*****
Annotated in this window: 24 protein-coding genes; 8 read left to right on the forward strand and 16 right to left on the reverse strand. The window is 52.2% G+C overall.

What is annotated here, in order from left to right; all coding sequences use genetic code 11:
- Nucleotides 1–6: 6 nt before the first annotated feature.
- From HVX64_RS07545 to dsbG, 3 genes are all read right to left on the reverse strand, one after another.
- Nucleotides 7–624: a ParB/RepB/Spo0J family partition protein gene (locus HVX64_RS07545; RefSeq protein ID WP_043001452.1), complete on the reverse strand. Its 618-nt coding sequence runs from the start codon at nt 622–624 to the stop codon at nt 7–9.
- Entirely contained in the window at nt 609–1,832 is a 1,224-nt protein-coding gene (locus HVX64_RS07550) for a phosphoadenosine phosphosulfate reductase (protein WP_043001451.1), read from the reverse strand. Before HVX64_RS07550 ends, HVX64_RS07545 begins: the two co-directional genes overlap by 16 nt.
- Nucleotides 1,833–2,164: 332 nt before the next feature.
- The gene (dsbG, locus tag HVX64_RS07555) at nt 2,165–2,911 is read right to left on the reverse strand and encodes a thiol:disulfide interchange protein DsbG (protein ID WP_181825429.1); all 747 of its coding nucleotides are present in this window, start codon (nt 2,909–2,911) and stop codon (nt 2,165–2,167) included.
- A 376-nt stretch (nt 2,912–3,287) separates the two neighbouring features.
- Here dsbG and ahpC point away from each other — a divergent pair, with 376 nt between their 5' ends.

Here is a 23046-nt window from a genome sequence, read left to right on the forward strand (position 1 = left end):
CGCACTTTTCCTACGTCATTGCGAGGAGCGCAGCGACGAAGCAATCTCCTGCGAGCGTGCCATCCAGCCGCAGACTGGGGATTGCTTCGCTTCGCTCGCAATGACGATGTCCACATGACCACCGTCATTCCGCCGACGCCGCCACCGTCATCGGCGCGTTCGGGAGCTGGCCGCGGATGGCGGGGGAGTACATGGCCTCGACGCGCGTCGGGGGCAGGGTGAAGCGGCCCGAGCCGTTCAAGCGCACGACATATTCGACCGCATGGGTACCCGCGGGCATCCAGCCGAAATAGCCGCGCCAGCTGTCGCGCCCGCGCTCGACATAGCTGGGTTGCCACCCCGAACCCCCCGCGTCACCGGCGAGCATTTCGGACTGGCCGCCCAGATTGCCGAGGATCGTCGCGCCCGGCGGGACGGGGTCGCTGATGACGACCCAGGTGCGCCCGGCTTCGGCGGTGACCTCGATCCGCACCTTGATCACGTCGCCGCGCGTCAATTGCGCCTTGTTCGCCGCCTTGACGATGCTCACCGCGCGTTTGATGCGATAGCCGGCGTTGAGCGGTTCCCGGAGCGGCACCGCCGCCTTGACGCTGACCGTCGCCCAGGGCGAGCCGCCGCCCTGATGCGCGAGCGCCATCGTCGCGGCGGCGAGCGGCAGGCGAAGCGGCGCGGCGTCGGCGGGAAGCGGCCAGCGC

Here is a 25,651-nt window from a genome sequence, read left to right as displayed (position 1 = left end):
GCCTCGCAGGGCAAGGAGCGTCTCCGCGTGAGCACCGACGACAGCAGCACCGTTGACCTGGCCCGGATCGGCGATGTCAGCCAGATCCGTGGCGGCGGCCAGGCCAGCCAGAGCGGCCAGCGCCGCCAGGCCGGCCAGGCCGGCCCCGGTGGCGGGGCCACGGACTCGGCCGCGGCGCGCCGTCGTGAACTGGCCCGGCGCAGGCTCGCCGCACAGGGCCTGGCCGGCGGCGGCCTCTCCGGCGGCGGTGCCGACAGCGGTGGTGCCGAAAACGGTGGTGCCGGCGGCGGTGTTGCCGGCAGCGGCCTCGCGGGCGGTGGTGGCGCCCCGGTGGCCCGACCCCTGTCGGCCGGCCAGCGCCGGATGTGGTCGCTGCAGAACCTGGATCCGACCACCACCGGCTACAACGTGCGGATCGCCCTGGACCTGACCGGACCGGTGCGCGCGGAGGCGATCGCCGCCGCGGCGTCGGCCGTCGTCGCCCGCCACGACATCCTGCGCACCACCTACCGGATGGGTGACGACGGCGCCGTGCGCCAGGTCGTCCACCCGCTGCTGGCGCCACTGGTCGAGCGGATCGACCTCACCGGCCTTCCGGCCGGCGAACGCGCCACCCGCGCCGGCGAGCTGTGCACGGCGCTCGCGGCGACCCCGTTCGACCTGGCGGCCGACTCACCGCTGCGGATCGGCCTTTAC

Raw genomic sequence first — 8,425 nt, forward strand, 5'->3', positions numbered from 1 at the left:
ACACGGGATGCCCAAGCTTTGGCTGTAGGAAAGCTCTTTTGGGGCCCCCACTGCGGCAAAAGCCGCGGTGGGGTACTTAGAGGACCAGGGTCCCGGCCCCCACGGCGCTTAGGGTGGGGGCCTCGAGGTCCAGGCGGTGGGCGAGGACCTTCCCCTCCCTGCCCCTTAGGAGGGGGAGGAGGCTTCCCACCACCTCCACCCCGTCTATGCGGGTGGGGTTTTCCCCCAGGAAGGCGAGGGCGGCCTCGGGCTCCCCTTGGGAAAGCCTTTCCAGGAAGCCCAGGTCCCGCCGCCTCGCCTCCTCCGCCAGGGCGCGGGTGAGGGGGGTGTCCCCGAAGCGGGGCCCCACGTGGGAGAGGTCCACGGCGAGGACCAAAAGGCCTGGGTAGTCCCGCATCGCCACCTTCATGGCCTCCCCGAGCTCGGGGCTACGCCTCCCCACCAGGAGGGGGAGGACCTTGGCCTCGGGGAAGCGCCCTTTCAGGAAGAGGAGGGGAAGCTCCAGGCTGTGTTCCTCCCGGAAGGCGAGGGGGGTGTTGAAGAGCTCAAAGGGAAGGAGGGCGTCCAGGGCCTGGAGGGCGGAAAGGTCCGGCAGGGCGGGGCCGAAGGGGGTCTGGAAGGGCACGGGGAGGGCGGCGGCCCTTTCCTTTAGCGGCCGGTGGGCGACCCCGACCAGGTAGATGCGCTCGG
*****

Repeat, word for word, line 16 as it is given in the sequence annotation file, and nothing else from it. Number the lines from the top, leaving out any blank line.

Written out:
ACACGGGATGCCCAAGCTTTGGCTGTAGGAAAGCTCTTTTGGGGCCCCCACTGCGGCAAAAGCCGCGGTGGGGTACTTAGAGGACCAGGGTCCCGGCCCCCACGGCGCTTAGGGTGGGGGCCTCGAGGTCCAGGCGGTGGGCGAGGACCTTCCCCTCCCTGCCCCTTAGGAGGGGGAGGAGGCTTCCCACCACCTCCACCCCGTCTATGCGGGTGGGGTTTTCCCCCAGGAAGGCGAGGGCGGCCTCGGGCTCCCCTTGGGAAAGCCTTTCCAGGAAGCCCAGGTCCCGCCGCCTCGCCTCCTCCGCCAGGGCGCGGGTGAGGGGGGTGTCCCCGAAGCGGGGCCCCACGTGGGAGAGGTCCACGGCGAGGACCAAAAGGCCTGGGTAGTCCCGCATCGCCACCTTCATGGCCTCCCCGAGCTCGGGGCTACGCCTCCCCACCAGGAGGGGGAGGACCTTGGCCTCGGGGAAGCGCCCTTTCAGGAAGAGGAGGGGAAGCTCCAGGCTGTGTTCCTCCCGGAAGGCGAGGGGGGTGTTGAAGAGCTCAAAGGGAAGGAGGGCGTCCAGGGCCTGGAGGGCGGAAAGGTCCGGCAGGGCGGGGCCGAAGGGGGTCTGGAAGGGCACGGGGAGGGCGGCGGCCCTTTCCTTTAGCGGCCGGTGGGCGACCCCGACCAGGTAGATGCGCTCGG